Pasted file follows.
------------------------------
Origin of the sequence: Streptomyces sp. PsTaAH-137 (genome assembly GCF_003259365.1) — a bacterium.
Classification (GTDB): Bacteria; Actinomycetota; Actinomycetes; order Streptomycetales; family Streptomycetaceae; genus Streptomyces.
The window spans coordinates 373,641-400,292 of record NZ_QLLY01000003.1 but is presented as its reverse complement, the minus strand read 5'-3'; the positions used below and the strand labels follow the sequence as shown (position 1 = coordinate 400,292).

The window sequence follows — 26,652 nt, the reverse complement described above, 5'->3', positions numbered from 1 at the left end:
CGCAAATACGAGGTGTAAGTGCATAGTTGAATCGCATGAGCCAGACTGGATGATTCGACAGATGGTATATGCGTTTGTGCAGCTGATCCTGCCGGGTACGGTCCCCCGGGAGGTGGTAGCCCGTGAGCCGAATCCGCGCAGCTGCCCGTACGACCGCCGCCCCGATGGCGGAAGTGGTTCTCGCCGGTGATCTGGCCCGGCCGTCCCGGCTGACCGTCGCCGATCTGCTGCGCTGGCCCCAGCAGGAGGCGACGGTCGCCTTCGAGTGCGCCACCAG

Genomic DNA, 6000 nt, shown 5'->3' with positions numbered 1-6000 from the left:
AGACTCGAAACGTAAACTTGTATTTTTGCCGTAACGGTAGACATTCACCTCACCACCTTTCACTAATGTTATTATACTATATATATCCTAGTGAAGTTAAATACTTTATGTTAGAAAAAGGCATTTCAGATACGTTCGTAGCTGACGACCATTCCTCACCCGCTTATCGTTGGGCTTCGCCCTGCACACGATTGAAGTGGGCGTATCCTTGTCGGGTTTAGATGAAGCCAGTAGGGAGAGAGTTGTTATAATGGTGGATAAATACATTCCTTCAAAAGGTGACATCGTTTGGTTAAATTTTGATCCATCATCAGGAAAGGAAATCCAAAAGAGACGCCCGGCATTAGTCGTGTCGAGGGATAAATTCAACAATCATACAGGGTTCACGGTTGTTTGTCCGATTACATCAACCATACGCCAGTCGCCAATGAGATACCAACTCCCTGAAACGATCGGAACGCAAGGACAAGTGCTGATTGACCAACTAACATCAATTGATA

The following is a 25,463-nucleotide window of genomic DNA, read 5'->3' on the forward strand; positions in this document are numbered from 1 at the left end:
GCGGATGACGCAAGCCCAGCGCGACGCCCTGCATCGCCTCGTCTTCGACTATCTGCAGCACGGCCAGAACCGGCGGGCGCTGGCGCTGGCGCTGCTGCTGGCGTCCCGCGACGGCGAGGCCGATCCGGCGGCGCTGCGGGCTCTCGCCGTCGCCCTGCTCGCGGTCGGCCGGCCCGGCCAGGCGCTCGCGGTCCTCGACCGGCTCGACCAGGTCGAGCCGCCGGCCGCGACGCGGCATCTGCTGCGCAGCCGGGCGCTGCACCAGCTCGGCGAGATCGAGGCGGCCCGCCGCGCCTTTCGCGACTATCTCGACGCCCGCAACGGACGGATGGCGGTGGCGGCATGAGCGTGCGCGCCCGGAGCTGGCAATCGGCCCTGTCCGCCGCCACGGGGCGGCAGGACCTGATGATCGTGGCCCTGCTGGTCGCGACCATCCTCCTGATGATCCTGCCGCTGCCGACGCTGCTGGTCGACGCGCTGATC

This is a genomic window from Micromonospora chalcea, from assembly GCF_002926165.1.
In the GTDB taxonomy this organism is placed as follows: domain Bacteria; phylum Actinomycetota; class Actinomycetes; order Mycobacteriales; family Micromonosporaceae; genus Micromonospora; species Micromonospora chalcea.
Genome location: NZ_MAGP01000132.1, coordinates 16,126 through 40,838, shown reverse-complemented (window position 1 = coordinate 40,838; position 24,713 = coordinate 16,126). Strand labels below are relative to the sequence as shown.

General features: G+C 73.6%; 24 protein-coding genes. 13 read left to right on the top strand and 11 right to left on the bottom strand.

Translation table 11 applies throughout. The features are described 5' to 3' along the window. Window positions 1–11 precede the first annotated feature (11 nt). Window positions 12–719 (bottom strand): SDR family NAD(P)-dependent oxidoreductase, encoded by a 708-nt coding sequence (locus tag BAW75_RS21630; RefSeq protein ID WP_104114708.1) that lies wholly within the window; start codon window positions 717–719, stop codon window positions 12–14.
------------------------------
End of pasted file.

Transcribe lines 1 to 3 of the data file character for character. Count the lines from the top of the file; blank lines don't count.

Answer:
Origin of the sequence: Streptomyces sp. PsTaAH-137 (genome assembly GCF_003259365.1) — a bacterium.
Classification (GTDB): Bacteria; Actinomycetota; Actinomycetes; order Streptomycetales; family Streptomycetaceae; genus Streptomyces.
The window spans coordinates 373,641-400,292 of record NZ_QLLY01000003.1 but is presented as its reverse complement, the minus strand read 5'-3'; the positions used below and the strand labels follow the sequence as shown (position 1 = coordinate 400,292).